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Spirographs: A great art activity for kids and adults

Updated on September 17, 2012

What's the most amazing work of art you've ever created with a pen and paper? For me, it's a spirograph.

I used to make these when I was a little girl. My brother and I would spend hours with our spirograph kit and make doodles, each one different and special. You could use different colors of pen and paper. We weren't creative enough to think about it when we were kids, but they could make great stationery, art backgrounds, and other items.

I remembered about spirographs when I tried to look for nimbus vector shapes on the Internet, and search results pointed back to these, the old-school version of what can now be made in Adobe Illustrator or other image editing and creating tools.

To be math-y, spirographs comprise of curves curve formed by a rotating circle inside or outside of another circle. A pen is placed at some point on the rotating circle, and when it follows the path of the other circle, it makes for an admirable pattern. The parametric equations for the curves are:

  • x(t)=(R+r)cos(t) + p*cos((R+r)t/r), and
  • y(t)=(R+r)sin(t) + p*sin((R+r)t/r)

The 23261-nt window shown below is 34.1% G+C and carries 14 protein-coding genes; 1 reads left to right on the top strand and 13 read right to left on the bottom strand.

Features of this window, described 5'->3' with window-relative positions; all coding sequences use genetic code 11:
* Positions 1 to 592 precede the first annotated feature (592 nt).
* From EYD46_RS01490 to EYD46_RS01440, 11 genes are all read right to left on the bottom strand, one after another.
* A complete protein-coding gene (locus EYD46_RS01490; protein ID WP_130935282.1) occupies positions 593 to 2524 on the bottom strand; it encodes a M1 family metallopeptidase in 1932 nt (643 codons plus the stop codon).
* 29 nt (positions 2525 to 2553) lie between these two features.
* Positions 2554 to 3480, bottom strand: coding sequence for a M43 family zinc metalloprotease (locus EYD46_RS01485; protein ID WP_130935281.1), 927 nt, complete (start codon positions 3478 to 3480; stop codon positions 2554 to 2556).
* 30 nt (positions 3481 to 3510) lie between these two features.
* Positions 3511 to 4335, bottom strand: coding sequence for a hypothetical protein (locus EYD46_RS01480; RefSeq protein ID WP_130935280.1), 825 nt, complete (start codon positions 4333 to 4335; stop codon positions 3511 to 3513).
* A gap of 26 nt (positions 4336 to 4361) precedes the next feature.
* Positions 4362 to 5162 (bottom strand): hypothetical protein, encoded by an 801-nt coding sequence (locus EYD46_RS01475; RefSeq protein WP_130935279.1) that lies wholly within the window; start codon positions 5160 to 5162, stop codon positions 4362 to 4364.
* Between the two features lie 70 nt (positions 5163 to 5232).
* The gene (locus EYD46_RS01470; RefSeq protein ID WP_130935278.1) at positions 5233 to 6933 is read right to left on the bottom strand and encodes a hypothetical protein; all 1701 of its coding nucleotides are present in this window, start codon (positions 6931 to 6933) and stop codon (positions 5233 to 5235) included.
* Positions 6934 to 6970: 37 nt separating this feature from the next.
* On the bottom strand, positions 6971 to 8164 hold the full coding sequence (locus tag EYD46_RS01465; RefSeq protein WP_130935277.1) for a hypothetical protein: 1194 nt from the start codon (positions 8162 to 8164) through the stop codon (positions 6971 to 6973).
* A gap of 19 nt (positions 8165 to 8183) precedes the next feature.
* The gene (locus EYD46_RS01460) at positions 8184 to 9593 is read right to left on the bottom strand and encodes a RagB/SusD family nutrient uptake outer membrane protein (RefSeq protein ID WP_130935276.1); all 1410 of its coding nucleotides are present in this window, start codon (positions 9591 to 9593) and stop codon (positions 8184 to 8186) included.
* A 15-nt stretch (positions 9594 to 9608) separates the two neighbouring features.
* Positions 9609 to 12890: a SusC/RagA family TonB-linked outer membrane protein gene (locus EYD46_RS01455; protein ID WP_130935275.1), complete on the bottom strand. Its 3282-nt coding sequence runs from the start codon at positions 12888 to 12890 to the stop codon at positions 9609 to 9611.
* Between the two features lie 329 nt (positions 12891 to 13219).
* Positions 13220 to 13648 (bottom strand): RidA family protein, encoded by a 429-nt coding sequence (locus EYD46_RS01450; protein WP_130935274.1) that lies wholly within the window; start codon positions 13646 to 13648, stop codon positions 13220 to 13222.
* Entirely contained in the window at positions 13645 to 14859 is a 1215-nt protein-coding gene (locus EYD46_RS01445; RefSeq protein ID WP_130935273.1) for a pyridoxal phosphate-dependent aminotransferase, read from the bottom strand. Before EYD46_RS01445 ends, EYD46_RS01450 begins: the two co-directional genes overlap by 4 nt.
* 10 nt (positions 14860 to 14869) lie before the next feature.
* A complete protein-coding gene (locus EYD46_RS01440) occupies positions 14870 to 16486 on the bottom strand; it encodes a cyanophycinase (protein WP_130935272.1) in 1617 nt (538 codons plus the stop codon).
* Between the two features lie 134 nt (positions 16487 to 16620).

Toymakers have realized this and have created toys to allow anyone to create spirographs on their own. To use a spirograph kit, all you have to do is take one of the round or triangular-shaped plastic pieces and put it against one of the larger pieces, like the nail file-shaped one or the one that looks like a boomerang. You would put the pen tip through one of the holes in the small pieces, press the small piece against the large pieces, then move the small piece around so the pen tip stays through the hole, thus creating a beautiful design while moving around the large piece. The small piece rotates around the large piece while spinning itself; it's a great idea.

Now people can do it on the computer... but it's much more fun to do it this way. The only time it gets frustrating is if the pen loses the hole or if your hand slips and the small piece comes away from the larger piece at some point.

I would encourage any parent to give their kids this toy, if the children are old enough. The pieces aren't really sharp; the little nodes on the sides of the pieces that fit into each other aren't that sharp, but they can break and the edges can be dangerous.

LEGO Spirograph

Giant Spirograph


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    • nightcats profile image

      June Campbell 9 years ago from North Vancouver

      Spirigraphs make great embellishments for hand made greeting cards or scrapbook pages also.

    • In The Doghouse profile image

      In The Doghouse 9 years ago from California

      A spirograph was definitely a toy from my generation. I remember getting my tonsils out and my parents bringing me a spirograph to pass the recuperation time away. (this was way before Videos, or as we now have DVD's! lol) I spent hours creating cool things with it. Thanks for the trip down memory lane! lol

    • jacobworld profile image

      Jakub Wawrzyniak 9 years ago from Ireland

      nice one

    • Pam Pounds profile image

      Pam Pounds 9 years ago from So Cal Girl in the Midwest!

      I had a spirograph when I was a kid (a long time ago)...I always wondered what the mathematical equations for those circles were!!! ;) Thanks for bringing back a memory!!